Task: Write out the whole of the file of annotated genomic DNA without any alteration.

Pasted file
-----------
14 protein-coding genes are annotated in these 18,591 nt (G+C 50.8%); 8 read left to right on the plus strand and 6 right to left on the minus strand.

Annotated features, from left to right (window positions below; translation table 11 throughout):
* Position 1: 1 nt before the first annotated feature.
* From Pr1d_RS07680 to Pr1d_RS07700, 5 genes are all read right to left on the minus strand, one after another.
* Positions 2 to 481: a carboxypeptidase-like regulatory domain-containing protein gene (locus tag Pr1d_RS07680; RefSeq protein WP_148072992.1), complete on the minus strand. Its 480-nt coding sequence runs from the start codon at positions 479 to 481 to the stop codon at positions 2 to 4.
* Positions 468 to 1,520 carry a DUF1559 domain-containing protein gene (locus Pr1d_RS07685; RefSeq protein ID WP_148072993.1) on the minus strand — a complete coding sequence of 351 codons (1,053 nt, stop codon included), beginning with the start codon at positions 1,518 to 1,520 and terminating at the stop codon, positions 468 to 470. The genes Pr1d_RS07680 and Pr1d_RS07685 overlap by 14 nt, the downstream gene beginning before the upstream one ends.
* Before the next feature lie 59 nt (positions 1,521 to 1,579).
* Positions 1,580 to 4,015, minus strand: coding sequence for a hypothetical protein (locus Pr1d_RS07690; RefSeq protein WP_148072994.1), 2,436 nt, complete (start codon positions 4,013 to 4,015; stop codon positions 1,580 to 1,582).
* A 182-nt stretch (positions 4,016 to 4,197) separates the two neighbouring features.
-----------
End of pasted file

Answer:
14 protein-coding genes are annotated in these 18,591 nt (G+C 50.8%); 8 read left to right on the plus strand and 6 right to left on the minus strand.

Annotated features, from left to right (window positions below; translation table 11 throughout):
* Position 1: 1 nt before the first annotated feature.
* From Pr1d_RS07680 to Pr1d_RS07700, 5 genes are all read right to left on the minus strand, one after another.
* Positions 2 to 481: a carboxypeptidase-like regulatory domain-containing protein gene (locus tag Pr1d_RS07680; RefSeq protein WP_148072992.1), complete on the minus strand. Its 480-nt coding sequence runs from the start codon at positions 479 to 481 to the stop codon at positions 2 to 4.
* Positions 468 to 1,520 carry a DUF1559 domain-containing protein gene (locus Pr1d_RS07685; RefSeq protein ID WP_148072993.1) on the minus strand — a complete coding sequence of 351 codons (1,053 nt, stop codon included), beginning with the start codon at positions 1,518 to 1,520 and terminating at the stop codon, positions 468 to 470. The genes Pr1d_RS07680 and Pr1d_RS07685 overlap by 14 nt, the downstream gene beginning before the upstream one ends.
* Before the next feature lie 59 nt (positions 1,521 to 1,579).
* Positions 1,580 to 4,015, minus strand: coding sequence for a hypothetical protein (locus Pr1d_RS07690; RefSeq protein WP_148072994.1), 2,436 nt, complete (start codon positions 4,013 to 4,015; stop codon positions 1,580 to 1,582).
* A 182-nt stretch (positions 4,016 to 4,197) separates the two neighbouring features.